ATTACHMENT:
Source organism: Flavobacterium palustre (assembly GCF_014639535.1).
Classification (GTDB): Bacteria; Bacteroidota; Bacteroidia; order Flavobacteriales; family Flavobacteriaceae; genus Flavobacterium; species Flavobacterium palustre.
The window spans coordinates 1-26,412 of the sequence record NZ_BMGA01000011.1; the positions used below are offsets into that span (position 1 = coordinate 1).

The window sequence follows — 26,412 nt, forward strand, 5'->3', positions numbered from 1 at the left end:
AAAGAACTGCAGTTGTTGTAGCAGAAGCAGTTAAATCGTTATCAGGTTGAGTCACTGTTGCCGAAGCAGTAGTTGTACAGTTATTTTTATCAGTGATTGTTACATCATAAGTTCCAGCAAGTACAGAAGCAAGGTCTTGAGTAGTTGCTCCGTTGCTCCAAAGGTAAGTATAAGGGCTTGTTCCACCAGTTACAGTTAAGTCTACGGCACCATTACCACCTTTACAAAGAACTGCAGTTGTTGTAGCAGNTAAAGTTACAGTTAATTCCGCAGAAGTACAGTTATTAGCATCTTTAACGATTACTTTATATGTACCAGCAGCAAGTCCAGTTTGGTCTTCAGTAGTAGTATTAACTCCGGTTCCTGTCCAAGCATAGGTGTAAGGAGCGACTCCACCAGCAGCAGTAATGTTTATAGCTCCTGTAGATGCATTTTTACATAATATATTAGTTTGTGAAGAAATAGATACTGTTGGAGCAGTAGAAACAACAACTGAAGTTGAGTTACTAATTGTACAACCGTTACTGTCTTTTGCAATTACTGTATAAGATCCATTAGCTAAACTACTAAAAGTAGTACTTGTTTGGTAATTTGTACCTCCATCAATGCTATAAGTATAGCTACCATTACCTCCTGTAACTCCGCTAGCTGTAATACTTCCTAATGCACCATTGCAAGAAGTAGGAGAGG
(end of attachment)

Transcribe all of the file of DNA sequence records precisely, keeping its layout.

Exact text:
Source organism: Flavobacterium palustre (assembly GCF_014639535.1).
Classification (GTDB): Bacteria; Bacteroidota; Bacteroidia; order Flavobacteriales; family Flavobacteriaceae; genus Flavobacterium; species Flavobacterium palustre.
The window spans coordinates 1-26,412 of the sequence record NZ_BMGA01000011.1; the positions used below are offsets into that span (position 1 = coordinate 1).

The window sequence follows — 26,412 nt, forward strand, 5'->3', positions numbered from 1 at the left end:
AAAGAACTGCAGTTGTTGTAGCAGAAGCAGTTAAATCGTTATCAGGTTGAGTCACTGTTGCCGAAGCAGTAGTTGTACAGTTATTTTTATCAGTGATTGTTACATCATAAGTTCCAGCAAGTACAGAAGCAAGGTCTTGAGTAGTTGCTCCGTTGCTCCAAAGGTAAGTATAAGGGCTTGTTCCACCAGTTACAGTTAAGTCTACGGCACCATTACCACCTTTACAAAGAACTGCAGTTGTTGTAGCAGNTAAAGTTACAGTTAATTCCGCAGAAGTACAGTTATTAGCATCTTTAACGATTACTTTATATGTACCAGCAGCAAGTCCAGTTTGGTCTTCAGTAGTAGTATTAACTCCGGTTCCTGTCCAAGCATAGGTGTAAGGAGCGACTCCACCAGCAGCAGTAATGTTTATAGCTCCTGTAGATGCATTTTTACATAATATATTAGTTTGTGAAGAAATAGATACTGTTGGAGCAGTAGAAACAACAACTGAAGTTGAGTTACTAATTGTACAACCGTTACTGTCTTTTGCAATTACTGTATAAGATCCATTAGCTAAACTACTAAAAGTAGTACTTGTTTGGTAATTTGTACCTCCATCAATGCTATAAGTATAGCTACCATTACCTCCTGTAACTCCGCTAGCTGTAATACTTCCTAATGCACCATTGCAAGAAGTAGGAGAGG